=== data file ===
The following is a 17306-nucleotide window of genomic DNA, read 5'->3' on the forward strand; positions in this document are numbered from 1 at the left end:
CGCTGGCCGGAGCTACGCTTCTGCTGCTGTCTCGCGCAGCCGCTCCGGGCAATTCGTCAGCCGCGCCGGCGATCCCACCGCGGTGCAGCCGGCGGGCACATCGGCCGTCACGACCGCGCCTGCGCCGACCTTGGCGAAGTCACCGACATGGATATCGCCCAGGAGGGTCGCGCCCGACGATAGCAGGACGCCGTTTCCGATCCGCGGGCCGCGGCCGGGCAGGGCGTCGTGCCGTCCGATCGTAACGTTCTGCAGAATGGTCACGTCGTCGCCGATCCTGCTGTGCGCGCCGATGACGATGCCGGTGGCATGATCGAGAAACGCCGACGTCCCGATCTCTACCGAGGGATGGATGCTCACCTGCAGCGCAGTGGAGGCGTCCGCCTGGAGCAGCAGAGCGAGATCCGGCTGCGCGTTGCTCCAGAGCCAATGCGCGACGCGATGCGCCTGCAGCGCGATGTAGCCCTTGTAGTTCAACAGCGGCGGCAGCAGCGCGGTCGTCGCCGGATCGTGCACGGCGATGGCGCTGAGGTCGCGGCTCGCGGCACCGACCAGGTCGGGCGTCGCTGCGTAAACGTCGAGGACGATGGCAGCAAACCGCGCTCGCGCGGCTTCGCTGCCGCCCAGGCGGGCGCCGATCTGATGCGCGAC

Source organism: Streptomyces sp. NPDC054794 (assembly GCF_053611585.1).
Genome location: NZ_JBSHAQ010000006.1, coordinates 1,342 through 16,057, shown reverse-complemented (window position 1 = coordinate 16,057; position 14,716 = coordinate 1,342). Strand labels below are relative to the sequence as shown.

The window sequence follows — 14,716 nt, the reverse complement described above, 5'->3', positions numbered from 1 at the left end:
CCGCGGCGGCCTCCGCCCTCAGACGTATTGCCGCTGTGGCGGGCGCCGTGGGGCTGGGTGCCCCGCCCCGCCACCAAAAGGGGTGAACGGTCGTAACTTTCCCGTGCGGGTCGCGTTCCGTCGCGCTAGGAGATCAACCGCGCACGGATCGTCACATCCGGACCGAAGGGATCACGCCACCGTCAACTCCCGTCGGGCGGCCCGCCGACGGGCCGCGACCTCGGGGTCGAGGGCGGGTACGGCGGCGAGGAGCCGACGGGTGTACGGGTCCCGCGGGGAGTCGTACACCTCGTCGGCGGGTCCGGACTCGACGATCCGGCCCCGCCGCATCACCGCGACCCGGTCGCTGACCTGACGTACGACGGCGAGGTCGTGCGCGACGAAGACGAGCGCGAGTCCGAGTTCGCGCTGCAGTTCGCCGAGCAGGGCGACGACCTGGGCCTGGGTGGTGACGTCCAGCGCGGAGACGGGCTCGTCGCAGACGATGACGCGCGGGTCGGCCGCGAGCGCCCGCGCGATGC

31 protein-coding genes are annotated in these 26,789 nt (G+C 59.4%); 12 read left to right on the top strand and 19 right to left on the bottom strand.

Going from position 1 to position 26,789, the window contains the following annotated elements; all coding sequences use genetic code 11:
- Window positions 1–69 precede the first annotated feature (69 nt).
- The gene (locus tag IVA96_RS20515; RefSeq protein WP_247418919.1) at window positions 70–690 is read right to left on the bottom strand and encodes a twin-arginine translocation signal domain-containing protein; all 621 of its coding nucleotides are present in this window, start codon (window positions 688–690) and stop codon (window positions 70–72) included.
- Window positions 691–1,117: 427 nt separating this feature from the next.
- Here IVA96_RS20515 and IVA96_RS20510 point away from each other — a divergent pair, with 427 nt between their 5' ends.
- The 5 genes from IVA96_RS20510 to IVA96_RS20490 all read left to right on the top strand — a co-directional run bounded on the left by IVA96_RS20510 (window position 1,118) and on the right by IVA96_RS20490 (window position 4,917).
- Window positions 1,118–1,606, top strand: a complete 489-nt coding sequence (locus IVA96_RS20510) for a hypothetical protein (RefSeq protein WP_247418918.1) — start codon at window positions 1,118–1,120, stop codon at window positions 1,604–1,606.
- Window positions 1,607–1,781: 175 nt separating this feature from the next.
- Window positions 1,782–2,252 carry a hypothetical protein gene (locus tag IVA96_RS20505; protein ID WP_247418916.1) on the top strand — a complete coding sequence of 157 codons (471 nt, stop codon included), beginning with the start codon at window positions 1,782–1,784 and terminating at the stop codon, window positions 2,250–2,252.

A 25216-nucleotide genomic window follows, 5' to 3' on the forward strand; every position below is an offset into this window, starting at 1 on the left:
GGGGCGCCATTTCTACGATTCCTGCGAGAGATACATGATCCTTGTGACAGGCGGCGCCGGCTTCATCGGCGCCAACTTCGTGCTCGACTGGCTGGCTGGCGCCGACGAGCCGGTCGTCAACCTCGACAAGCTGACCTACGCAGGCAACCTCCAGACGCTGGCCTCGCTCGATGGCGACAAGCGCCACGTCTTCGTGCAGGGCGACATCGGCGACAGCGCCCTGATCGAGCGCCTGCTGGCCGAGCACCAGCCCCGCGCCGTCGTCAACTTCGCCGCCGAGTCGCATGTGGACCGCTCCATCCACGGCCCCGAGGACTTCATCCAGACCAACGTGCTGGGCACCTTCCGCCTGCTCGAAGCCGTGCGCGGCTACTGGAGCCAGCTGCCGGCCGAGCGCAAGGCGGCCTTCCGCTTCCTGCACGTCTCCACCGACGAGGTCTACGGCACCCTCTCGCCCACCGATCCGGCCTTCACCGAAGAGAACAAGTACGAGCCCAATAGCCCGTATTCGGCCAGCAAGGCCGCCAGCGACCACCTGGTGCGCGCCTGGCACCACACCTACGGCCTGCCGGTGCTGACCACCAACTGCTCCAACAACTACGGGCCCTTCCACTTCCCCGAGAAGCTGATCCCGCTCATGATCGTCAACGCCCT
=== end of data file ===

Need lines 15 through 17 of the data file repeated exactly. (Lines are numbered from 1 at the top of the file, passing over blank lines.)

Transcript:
- Window positions 1,607–1,781: 175 nt separating this feature from the next.
- Window positions 1,782–2,252 carry a hypothetical protein gene (locus tag IVA96_RS20505; protein ID WP_247418916.1) on the top strand — a complete coding sequence of 157 codons (471 nt, stop codon included), beginning with the start codon at window positions 1,782–1,784 and terminating at the stop codon, window positions 2,250–2,252.

A 25216-nucleotide genomic window follows, 5' to 3' on the forward strand; every position below is an offset into this window, starting at 1 on the left: